Think of the last time you planned a visit to a lake. Why did you choose the lake you did? Did you consider the quality of the water? The answers to these questions are critical to understanding how lake users make decisions about their recreation choices and the value society places on water resources.
New research published in Frontiers in Ecology and the Environment presents a novel approach to calculating the value of clean water. Analyzing photos posted to the online photo-sharing site Flickr, researchers at the Natural Capital Project and Iowa State University found Minnesota and Iowa lakes with greater water quality receive more visits than dirtier lakes, and that users are willing to travel farther to visit those clean, clear lakes.
The traditional approach to gathering Lake Visitation data would be through expensive and time-consuming surveys, asking people where they recreate and why. In this study, the researchers used online photographs taken of lakes that were uploaded to Flickr and could easily be analyzed with minimal expense. The researchers used this information, along with spatial analysis techniques and models, to estimate the values users place on lakes.
“The photos tell us a story about what lakes people prefer, where they live, and how far they travel to visit different lakes” said Bonnie Keeler, co-author and lead scientist with the Natural Capital Project at the University of Minnesota’s Institute on the Environment.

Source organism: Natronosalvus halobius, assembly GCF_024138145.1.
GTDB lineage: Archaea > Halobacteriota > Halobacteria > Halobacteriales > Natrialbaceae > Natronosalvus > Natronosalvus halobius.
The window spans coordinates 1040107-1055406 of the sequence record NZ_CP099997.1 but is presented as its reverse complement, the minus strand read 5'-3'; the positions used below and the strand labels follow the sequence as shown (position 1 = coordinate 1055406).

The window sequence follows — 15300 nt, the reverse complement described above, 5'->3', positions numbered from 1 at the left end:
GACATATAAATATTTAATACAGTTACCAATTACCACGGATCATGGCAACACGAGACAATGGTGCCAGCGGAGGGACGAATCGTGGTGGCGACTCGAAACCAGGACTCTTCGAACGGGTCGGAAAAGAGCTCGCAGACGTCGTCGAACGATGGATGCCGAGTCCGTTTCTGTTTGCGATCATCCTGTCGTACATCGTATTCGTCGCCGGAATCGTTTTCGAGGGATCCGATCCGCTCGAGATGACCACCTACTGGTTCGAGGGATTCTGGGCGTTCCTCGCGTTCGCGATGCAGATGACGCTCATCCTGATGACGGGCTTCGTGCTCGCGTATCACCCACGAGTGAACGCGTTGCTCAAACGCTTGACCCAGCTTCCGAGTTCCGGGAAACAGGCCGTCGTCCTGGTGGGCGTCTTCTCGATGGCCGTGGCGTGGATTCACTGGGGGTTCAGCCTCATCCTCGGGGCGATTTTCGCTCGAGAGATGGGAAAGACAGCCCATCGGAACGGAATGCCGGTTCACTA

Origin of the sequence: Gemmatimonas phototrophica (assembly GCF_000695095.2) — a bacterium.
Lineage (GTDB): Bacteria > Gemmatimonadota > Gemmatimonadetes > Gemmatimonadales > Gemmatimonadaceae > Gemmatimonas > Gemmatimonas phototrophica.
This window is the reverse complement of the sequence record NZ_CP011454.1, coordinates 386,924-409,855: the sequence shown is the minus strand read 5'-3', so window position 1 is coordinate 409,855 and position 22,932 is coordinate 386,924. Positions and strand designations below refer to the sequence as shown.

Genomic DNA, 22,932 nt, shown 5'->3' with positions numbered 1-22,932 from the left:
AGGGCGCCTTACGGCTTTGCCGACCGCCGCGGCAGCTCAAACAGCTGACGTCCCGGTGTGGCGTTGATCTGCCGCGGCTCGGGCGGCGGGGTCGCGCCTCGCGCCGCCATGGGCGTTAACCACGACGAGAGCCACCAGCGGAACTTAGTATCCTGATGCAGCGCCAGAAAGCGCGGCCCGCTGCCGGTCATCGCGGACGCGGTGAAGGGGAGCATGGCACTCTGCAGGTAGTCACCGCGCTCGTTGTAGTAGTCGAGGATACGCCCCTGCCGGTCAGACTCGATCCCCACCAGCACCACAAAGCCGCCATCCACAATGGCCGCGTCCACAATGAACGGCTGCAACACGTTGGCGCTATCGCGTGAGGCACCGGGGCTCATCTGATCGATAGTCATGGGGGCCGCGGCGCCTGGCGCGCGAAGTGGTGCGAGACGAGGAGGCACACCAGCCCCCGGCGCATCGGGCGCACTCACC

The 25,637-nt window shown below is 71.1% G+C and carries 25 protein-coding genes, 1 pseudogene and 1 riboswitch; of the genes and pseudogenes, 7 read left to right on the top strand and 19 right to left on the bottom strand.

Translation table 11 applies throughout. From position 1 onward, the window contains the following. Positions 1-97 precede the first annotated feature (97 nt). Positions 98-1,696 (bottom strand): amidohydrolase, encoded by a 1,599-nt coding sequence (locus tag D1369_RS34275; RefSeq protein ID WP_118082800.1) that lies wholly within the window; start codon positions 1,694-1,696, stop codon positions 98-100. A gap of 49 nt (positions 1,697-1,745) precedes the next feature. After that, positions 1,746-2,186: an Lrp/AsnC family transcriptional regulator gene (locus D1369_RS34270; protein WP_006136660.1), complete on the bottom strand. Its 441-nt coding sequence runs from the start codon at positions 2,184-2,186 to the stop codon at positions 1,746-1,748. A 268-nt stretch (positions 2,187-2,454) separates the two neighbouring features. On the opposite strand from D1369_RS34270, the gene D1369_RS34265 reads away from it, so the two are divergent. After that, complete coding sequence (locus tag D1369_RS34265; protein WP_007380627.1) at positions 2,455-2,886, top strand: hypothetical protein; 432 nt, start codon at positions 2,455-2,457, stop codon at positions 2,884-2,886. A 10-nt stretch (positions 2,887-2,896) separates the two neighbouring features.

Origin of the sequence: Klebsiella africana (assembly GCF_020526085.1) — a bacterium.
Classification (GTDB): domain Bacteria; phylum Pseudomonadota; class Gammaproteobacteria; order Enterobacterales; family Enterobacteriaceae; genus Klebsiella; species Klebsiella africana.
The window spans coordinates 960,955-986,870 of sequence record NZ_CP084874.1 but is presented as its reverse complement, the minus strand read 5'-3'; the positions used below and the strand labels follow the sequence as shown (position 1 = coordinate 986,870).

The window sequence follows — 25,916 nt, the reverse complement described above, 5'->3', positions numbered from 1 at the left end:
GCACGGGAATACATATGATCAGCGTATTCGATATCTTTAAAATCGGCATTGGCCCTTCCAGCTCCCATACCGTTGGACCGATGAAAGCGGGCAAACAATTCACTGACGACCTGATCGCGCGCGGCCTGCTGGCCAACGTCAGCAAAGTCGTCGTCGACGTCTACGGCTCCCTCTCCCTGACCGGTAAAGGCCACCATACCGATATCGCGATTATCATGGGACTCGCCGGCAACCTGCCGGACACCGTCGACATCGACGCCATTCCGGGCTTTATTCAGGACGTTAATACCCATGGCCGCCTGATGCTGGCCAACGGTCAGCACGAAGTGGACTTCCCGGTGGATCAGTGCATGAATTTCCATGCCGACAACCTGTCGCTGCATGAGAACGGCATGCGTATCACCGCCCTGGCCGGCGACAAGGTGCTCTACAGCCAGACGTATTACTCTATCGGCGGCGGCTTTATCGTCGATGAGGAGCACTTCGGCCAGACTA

As the authors note, there are many lakes and rivers that are impaired and efforts to restore or improve water quality can be expensive. This study offers one approach to capturing the value of water quality improvements — information that can inform cost benefit assessments and better targeting of restoration investments. The study is also valuable because it underscores the potential for social-media data to inform social–ecological research.
The Natural Capital Project is a partnership combining research innovation at the University of Minnesota’s Institute on the Environment and Stanford University with the global reach of conservation science and policy at The Nature Conservancy and the World Wildlife Fund.